The grave of World War I veteran Willard D. Straight, Class of 1901, for whom Willard Straight Hall is named, in the Suresnes American Cemetery in France. Curtis Bartosik ’89, who has served in the military himself, found the grave stone in 2017.

Straight left instructions for his wife to use his money to make Cornell “a more human place.” The resulting building is Willard Straight Hall, now the hub of campus activities.

“I used the Straight for four years,” said Bartosik, who is the president of the Cornell Club of France and served on the Cornell University Council, “but only learned about the person behind the building when I discovered his grave. I was stunned to find out that Willard Straight was a World War I veteran.”

An active veteran community

Matt Carcella, director of Diversity Alumni Programs, said the positive response to the survey is a major step toward creating a more active alumni veteran community. He encourages alumni veterans to respond to the survey if they haven’t yet.

“We want to do more to engage with alumni veterans,” said Carcella.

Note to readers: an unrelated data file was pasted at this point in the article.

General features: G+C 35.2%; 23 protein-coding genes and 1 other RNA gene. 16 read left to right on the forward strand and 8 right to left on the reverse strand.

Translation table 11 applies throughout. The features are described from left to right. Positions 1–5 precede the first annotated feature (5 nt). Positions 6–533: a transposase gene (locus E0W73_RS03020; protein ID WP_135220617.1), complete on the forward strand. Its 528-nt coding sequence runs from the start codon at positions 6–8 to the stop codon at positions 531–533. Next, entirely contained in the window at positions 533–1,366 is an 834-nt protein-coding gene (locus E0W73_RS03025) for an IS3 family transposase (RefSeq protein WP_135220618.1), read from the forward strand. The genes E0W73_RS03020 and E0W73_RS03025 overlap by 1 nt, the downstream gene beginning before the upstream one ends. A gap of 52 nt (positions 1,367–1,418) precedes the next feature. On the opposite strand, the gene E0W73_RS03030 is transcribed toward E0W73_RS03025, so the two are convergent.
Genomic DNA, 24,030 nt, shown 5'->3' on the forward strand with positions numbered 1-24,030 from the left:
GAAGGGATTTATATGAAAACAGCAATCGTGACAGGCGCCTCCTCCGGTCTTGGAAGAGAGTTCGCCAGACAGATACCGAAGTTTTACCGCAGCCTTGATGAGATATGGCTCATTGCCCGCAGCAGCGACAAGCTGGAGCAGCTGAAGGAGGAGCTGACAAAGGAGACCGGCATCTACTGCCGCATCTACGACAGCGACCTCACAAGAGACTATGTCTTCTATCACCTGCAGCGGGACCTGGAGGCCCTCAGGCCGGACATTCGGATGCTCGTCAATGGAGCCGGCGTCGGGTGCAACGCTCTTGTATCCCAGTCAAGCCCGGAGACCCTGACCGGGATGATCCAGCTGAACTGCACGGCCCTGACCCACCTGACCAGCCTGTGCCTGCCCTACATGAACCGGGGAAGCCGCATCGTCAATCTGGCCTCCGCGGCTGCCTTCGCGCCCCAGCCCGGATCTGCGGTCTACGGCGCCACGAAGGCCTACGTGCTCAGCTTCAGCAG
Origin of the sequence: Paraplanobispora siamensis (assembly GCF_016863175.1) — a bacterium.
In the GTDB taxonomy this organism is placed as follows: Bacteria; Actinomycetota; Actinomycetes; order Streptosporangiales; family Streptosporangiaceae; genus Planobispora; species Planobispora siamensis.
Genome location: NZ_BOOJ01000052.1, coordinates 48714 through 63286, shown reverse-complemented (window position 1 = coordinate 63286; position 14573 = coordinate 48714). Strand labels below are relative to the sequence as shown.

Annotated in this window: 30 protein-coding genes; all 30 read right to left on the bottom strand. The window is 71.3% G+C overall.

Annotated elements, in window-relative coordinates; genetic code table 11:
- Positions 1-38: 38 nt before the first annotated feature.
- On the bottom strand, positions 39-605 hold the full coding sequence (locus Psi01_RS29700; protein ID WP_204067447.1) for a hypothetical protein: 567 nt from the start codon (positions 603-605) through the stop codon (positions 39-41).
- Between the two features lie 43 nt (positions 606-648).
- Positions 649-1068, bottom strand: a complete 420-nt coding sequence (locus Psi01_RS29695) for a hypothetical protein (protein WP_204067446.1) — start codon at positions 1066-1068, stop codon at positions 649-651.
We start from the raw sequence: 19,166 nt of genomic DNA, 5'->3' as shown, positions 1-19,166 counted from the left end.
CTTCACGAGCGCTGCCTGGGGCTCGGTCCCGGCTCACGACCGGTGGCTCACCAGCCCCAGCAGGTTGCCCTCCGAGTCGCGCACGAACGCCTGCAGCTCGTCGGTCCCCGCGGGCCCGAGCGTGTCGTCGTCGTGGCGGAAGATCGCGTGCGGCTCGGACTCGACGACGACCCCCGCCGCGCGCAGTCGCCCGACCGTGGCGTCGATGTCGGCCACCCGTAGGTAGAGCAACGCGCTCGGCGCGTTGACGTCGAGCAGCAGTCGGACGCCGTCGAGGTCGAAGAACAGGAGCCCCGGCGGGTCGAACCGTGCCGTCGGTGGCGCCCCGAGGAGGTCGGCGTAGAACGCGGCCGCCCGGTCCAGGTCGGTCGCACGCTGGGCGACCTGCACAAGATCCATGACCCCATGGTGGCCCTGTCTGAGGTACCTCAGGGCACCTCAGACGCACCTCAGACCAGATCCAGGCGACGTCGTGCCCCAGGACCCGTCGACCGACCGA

The effort to engage with alumni veterans echoes the university’s recent effort to support student veterans. In 2017, Provost Michael I. Kotlikoff announced an ambitious goal to quadruple the number of undergraduate military veterans at Cornell by 2020.

Members of the Undergraduate Veterans Association hold a banner on Ho Plaza..
Members of the Undergraduate Veterans Association (UVA) on Veterans Day 2016.

Gifts from alumni help in this effort. In March 2017, a gift from the Adelphic Cornell Educational Fund, associated with Alpha Delta Phi fraternity, committed $200,000 to create a veterans advocate position on campus. This advocate, Barbara Thompson, joined the dean of students office in fall 2017 and helps student veterans transition from military to college life and to stay organized academically. In April 2017, Peter Nolan ’80, MBA ’82, and his wife, Stephanie Nolan ’84 endowed a scholarship fund for student veterans at the Samuel Curtis Johnson Graduate School of Management in the Cornell SC Johnson College of Business.

A website dedicated to Cornell’s military community—students, faculty, staff, and alumni—posts information about programs, events, and services.

Events on campus this week recognize Veterans Day and the 100th anniversary of the conclusion of World War I:

  • Nov. 10, 4:30-7 p.m. in Risley Hall: Armistice Day Centennial Celebration, open to the public
  • Nov. 11, 11 a.m. at the Baker Flagpole outside the World War I Memorial, West Campus, open to the public.

On November 11, McGraw Tower will glow with a green light from about 6:30 p.m. until dawn the next morning, joining “Greenlight A Vet,” a nation-wide effort to show support and appreciation for military veterans. The Cornell Undergraduate Veterans Association also distribute green light bulbs to fraternity and sorority houses.